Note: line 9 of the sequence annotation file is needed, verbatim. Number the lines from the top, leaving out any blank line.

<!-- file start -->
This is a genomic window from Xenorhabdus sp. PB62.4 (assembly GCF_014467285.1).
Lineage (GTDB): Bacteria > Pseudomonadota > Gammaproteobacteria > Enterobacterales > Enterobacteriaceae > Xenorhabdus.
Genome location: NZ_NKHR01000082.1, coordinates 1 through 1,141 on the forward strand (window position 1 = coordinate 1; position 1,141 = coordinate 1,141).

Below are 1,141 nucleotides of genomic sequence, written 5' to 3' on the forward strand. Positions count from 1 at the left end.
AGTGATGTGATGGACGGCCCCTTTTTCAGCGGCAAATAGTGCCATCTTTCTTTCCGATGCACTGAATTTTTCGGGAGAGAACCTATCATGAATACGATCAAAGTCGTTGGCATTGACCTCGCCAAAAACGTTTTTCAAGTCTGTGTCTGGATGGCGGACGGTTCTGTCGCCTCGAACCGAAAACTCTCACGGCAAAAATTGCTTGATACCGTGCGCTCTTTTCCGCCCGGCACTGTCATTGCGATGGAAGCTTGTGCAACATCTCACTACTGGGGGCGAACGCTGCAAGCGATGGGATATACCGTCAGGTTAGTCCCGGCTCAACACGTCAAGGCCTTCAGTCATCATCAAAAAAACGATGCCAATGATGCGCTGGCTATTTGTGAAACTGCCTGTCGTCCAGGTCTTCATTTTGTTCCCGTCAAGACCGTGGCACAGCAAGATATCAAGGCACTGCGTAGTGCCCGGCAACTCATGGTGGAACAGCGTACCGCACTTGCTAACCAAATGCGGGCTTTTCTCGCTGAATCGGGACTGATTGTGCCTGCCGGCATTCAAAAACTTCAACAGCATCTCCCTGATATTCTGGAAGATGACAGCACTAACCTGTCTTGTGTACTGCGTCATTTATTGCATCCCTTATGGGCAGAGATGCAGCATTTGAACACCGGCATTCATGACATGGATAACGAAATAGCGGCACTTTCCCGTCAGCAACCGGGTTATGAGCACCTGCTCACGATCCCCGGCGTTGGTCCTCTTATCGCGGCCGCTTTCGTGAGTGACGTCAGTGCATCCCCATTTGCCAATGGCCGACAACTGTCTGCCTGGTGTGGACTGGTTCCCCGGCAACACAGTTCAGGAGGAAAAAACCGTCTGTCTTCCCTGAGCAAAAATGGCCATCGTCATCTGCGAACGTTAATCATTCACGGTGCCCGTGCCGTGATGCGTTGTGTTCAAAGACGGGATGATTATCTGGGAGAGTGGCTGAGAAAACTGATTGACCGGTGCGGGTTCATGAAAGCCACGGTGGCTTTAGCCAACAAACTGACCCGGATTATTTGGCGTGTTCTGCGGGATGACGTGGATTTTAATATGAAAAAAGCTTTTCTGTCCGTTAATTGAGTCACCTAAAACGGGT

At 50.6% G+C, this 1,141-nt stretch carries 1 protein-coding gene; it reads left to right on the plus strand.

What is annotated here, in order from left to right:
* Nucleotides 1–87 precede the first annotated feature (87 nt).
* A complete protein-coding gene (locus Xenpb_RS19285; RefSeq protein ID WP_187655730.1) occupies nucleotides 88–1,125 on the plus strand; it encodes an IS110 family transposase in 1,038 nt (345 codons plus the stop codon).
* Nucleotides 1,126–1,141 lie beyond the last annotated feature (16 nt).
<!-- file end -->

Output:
* A complete protein-coding gene (locus Xenpb_RS19285; RefSeq protein ID WP_187655730.1) occupies nucleotides 88–1,125 on the plus strand; it encodes an IS110 family transposase in 1,038 nt (345 codons plus the stop codon).